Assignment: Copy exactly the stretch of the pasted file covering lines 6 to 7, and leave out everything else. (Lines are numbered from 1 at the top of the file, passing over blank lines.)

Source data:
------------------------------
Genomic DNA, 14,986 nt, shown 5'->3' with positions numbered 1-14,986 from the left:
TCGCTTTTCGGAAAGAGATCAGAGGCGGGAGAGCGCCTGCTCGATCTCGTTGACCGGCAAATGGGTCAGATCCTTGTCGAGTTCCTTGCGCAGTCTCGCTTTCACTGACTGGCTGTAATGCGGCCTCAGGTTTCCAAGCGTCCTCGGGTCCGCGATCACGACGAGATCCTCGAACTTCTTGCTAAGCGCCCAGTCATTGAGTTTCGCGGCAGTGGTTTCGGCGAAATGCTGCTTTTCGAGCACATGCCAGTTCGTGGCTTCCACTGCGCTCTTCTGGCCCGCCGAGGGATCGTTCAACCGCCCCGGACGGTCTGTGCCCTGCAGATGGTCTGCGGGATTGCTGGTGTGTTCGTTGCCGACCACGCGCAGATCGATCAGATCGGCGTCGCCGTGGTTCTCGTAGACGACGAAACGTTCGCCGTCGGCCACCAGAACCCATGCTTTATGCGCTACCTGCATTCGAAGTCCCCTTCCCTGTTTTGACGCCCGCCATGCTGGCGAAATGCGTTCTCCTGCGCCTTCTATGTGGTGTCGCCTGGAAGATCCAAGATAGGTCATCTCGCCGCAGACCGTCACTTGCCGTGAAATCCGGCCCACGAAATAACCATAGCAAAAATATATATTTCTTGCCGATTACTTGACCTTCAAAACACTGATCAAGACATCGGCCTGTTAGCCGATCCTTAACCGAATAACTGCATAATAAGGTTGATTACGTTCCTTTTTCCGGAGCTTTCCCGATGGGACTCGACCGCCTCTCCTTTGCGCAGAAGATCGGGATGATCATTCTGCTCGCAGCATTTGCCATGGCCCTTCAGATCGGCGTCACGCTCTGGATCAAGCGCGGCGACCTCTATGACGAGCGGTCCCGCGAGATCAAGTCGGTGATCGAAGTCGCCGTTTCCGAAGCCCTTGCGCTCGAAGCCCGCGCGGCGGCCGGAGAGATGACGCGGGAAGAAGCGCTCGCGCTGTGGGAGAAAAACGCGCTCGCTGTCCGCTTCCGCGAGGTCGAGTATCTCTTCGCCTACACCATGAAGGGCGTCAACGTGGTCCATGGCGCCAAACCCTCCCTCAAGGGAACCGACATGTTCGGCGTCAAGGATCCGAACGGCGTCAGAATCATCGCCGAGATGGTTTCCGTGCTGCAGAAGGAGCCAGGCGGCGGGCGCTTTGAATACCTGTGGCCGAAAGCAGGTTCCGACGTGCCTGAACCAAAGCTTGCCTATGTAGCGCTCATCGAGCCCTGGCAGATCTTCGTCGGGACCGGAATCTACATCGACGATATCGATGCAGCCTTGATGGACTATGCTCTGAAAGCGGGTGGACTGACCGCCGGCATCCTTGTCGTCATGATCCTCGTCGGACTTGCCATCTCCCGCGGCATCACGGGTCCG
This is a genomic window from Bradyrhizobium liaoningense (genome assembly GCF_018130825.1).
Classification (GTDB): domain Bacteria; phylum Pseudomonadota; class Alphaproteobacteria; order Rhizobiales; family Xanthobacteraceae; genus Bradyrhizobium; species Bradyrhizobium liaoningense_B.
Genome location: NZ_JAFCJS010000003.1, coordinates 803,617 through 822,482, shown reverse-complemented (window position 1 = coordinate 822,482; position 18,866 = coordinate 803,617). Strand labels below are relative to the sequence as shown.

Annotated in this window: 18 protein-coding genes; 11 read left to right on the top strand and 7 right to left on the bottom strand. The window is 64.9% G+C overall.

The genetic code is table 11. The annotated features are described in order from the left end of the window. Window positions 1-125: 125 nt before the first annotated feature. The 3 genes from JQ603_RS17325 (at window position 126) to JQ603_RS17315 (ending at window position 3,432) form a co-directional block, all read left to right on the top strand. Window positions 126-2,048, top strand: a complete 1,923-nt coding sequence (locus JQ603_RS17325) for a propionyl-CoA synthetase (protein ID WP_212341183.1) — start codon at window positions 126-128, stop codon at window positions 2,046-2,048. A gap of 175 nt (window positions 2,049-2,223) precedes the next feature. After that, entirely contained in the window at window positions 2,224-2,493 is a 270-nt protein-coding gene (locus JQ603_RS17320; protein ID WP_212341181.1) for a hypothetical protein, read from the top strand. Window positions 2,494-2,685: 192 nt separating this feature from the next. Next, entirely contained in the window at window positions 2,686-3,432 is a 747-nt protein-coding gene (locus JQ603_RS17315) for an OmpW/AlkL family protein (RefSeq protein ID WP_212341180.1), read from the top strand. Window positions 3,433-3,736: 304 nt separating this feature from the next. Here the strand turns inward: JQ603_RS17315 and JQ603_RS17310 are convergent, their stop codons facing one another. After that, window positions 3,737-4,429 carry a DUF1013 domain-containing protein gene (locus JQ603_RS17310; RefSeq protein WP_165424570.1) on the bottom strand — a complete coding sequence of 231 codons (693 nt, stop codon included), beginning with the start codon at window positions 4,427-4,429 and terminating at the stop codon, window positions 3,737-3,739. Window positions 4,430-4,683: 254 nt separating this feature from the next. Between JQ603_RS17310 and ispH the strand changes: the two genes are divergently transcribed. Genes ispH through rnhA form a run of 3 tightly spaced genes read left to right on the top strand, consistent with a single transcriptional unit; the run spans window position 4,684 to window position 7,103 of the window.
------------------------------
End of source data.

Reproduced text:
Annotated in this window: 18 protein-coding genes; 11 read left to right on the top strand and 7 right to left on the bottom strand. The window is 64.9% G+C overall.

The genetic code is table 11. The annotated features are described in order from the left end of the window. Window positions 1-125: 125 nt before the first annotated feature. The 3 genes from JQ603_RS17325 (at window position 126) to JQ603_RS17315 (ending at window position 3,432) form a co-directional block, all read left to right on the top strand. Window positions 126-2,048, top strand: a complete 1,923-nt coding sequence (locus JQ603_RS17325) for a propionyl-CoA synthetase (protein ID WP_212341183.1) — start codon at window positions 126-128, stop codon at window positions 2,046-2,048. A gap of 175 nt (window positions 2,049-2,223) precedes the next feature. After that, entirely contained in the window at window positions 2,224-2,493 is a 270-nt protein-coding gene (locus JQ603_RS17320; protein ID WP_212341181.1) for a hypothetical protein, read from the top strand. Window positions 2,494-2,685: 192 nt separating this feature from the next. Next, entirely contained in the window at window positions 2,686-3,432 is a 747-nt protein-coding gene (locus JQ603_RS17315) for an OmpW/AlkL family protein (RefSeq protein ID WP_212341180.1), read from the top strand. Window positions 3,433-3,736: 304 nt separating this feature from the next. Here the strand turns inward: JQ603_RS17315 and JQ603_RS17310 are convergent, their stop codons facing one another. After that, window positions 3,737-4,429 carry a DUF1013 domain-containing protein gene (locus JQ603_RS17310; RefSeq protein WP_165424570.1) on the bottom strand — a complete coding sequence of 231 codons (693 nt, stop codon included), beginning with the start codon at window positions 4,427-4,429 and terminating at the stop codon, window positions 3,737-3,739. Window positions 4,430-4,683: 254 nt separating this feature from the next. Between JQ603_RS17310 and ispH the strand changes: the two genes are divergently transcribed. Genes ispH through rnhA form a run of 3 tightly spaced genes read left to right on the top strand, consistent with a single transcriptional unit; the run spans window position 4,684 to window position 7,103 of the window.